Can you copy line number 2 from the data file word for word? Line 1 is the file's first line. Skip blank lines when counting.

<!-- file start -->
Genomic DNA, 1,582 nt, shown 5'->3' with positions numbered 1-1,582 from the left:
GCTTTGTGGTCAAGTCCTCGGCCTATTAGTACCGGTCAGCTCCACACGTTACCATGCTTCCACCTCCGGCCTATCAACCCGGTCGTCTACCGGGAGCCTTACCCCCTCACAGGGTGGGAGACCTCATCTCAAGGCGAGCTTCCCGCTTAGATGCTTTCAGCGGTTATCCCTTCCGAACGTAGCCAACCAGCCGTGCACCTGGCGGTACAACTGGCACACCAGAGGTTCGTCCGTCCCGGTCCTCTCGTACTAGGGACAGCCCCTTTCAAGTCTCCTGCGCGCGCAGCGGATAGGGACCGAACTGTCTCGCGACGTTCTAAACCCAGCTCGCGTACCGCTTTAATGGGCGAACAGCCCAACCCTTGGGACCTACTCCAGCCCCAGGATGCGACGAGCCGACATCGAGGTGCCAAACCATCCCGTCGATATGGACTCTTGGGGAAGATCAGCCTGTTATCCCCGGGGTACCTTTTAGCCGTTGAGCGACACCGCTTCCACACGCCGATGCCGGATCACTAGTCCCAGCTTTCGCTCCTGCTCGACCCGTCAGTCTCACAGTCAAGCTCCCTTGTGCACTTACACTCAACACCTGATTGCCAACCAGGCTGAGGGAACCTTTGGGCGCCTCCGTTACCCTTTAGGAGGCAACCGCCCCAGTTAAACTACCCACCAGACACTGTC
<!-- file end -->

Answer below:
GCTTTGTGGTCAAGTCCTCGGCCTATTAGTACCGGTCAGCTCCACACGTTACCATGCTTCCACCTCCGGCCTATCAACCCGGTCGTCTACCGGGAGCCTTACCCCCTCACAGGGTGGGAGACCTCATCTCAAGGCGAGCTTCCCGCTTAGATGCTTTCAGCGGTTATCCCTTCCGAACGTAGCCAACCAGCCGTGCACCTGGCGGTACAACTGGCACACCAGAGGTTCGTCCGTCCCGGTCCTCTCGTACTAGGGACAGCCCCTTTCAAGTCTCCTGCGCGCGCAGCGGATAGGGACCGAACTGTCTCGCGACGTTCTAAACCCAGCTCGCGTACCGCTTTAATGGGCGAACAGCCCAACCCTTGGGACCTACTCCAGCCCCAGGATGCGACGAGCCGACATCGAGGTGCCAAACCATCCCGTCGATATGGACTCTTGGGGAAGATCAGCCTGTTATCCCCGGGGTACCTTTTAGCCGTTGAGCGACACCGCTTCCACACGCCGATGCCGGATCACTAGTCCCAGCTTTCGCTCCTGCTCGACCCGTCAGTCTCACAGTCAAGCTCCCTTGTGCACTTACACTCAACACCTGATTGCCAACCAGGCTGAGGGAACCTTTGGGCGCCTCCGTTACCCTTTAGGAGGCAACCGCCCCAGTTAAACTACCCACCAGACACTGTC